Welcome To The Hollywood Hightower!
I love iconic Hollywood, and it is disappearing – but there is a website that is fighting back! Alison Martino’s terrific website “Vintage Los Angeles” has a wide variety of stories about some of entertainment’s most fascinating haunts, including a great story about this cool building, which has also inspired some of Hollywood’s greatest Artists!
“Vintage Los Angeles” Rocks!
Here is what Alison posted on her Facebook page for “Vintage Los Angeles:”
“The Hollywood Hightower” is located on High Tower Drive in the Hollywood Hills tucked behind Hollywood Bowl. It was designed in 1935 by Carl Kay – and can be seen in Robert Altman’s 1973 film ‘The Long Goodbye” as detective Philip Marlowe’s apartment played by Elliot Gould. (note: more on this film in a moment)
Alison adds: “It was apparently the inspiration for Raymond Chandler’s book, “The High Window” in which Chandler describes the residence of Philip Marlowe as being on the cliffs above High Tower Drive in a building with a fancy elevator tower.”
“Kurt Cobain and Courtney Love also lived here for a few years in the early 90s. Kurt wrote most of, “IN UTERO” in one of these apartments. See the awesome documentary, “Hit So Hard” for more insight.”
Oh yeah, IT HAS AN ELEVATOR!
First of all, thanks to “Curbed LA” for this great shot of the hightower, and make sure you go to Alison’s great “Vintage Los Angeles” website for all kinds of great Hollywood history – the link is at the bottom of this story!
Also, rush on over and “like” her Facebook page so you can get more great stories of vintage Los Angeles!
And of course, it’s time to look at a classic film from the 70’s that has a “Hightower” connection!
“The Long Goodbye!”
If you want an inside tour of the “Hollywood Hightower” and don’t happen to live in Hollywood, well as Alison pointed out, Robert Altman’s neglected masterpiece “The Long Goodbye” was filmed there!
First, check out the trailer:
Robert Altman directed this quirky, “L.A. Noir” starring Elliot Gould as detective Philip Marlowe…based on Raymond Chandler’s brilliant series of novels about the “tough as nails” detective…in such classics as “The Big Sleep” and “The High Window”…
Here is how the film’s plot is described by the website IMDB: “Chain-smoking, wisecracking private eye Philip Marlowe drives a buddy from LA to the Tijuana border and returns home to an apartment full of cops who arrest him for abetting the murder of his friend’s wife. After Marlowe’s release, following the reported suicide in Mexico of his friend, a beautiful woman hires him to locate her alcoholic and mercurial husband. Then, a hoodlum and his muscle visit to tell Marlowe that he owes $350,000, mob money the dead friend took to Mexico.”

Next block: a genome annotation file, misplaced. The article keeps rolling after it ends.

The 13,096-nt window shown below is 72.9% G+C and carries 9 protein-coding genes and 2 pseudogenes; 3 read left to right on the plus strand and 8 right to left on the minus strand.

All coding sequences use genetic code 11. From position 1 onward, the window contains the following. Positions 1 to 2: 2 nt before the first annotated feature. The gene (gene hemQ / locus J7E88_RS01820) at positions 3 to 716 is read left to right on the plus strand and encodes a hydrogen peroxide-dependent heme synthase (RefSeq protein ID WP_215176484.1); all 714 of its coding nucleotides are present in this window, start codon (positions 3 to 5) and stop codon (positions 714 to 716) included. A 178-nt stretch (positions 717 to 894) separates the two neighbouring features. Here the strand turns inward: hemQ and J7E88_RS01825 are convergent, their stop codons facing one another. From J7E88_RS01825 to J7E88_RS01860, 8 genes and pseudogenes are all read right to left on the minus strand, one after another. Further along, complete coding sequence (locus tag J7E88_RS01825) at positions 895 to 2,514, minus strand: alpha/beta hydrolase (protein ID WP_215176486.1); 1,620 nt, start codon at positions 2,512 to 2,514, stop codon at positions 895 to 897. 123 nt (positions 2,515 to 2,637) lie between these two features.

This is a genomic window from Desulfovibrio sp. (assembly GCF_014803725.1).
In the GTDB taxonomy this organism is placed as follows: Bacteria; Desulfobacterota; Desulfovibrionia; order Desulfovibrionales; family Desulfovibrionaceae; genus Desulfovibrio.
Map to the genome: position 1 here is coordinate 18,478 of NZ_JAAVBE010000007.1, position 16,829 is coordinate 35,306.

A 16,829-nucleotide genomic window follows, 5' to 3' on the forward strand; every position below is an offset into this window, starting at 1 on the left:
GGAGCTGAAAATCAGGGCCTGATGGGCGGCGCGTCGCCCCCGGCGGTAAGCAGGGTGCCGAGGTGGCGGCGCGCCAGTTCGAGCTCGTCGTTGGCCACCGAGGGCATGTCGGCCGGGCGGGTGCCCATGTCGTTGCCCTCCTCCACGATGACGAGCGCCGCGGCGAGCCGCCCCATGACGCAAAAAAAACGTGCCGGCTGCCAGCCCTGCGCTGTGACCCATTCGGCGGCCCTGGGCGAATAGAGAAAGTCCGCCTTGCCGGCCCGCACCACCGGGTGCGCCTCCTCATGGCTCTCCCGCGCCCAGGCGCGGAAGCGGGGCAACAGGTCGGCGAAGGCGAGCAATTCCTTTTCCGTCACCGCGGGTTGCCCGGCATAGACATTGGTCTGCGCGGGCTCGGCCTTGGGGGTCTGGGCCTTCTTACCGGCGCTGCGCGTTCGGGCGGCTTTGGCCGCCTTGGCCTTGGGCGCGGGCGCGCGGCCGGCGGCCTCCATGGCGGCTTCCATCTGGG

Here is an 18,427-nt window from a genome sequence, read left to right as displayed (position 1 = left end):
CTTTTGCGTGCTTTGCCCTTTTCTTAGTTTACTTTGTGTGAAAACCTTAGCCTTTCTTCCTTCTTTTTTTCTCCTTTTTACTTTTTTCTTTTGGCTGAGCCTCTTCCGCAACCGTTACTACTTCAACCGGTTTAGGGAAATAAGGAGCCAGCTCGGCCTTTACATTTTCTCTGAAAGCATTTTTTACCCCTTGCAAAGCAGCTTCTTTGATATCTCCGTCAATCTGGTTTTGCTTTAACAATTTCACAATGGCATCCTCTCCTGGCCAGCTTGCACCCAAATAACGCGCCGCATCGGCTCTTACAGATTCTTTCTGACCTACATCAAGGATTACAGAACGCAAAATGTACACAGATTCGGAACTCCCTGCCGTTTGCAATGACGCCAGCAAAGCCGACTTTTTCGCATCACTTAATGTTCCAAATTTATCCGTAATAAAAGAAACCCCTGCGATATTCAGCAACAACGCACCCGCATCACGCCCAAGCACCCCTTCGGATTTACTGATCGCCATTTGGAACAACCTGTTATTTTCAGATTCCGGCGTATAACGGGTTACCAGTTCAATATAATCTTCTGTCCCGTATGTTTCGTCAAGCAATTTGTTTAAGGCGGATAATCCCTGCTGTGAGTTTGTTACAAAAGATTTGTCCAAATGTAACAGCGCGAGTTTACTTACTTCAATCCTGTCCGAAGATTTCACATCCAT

This film was completely overlooked when it was released in 1973: Altman’s acerbic approach was radically different than previous films like “The Big Sleep” with Humphrey Bogart as Marlowe…but it is full of great moments and mood.
FYI, Elliott Gould improvised the scene in police custody in which he smears fingerprint ink all over his face.
Detective: “Listen – what are you here for, Marlowe?”
Philip Marlowe: [smearing fingerprint ink under his eyes] “Well I’m here ’cause I’m gettin’ ready for the big game Saturday. You know, we’re playing Notre Dame and I hope I catch a touchdown pass.”
“The Long Goodbye” is also one of Arnold Schwarzenegger’s earliest movie roles!
Check out this classic Robert Altman film!
The “Ball Four” Connection!
Yes, baseball’s original “bad boy”, pitcher Jim Bouton, has a role in “The Long Goodbye”! If you don’t know Bouton, he wrote what is the greatest baseball memoir of all time, about his comeback effort on the Seattle Pilots expansion team:
Read all about this classic baseball book by clicking onto my story here:
So many ways to appreciate the “Hollywood Hightower!”
And of course, Alison shares other great stories of vintage Hollywood on her blog, which you can see here:
And here are two other stories I posted related to “Vintage Los Angeles”:
Alison hosted a special screening of “Sunset Boulevard” at the “Million Dollar Theater” in downtown Los Angeles – see the whole story here:
I completely support Alison’s effort to keep vintage Los Angeles alive – there are so many great stories about this city – like this classic film noir:
You can read more about “Chinatown” by clicking here:
Categories: 70's Cinema, Academy Awards, Action Films, Awards, Books / Media, Film Noir, Golden Globes, Great Films, Hollywood, Independent Cinema, Los Angeles, Memoirs, Movies, Movies About Movies, Obscure Movies, Politics, Revenge Movies, Sports, Talent/Celebrities, Travel, Travel Adventures, Travel Memoir, Uncategorized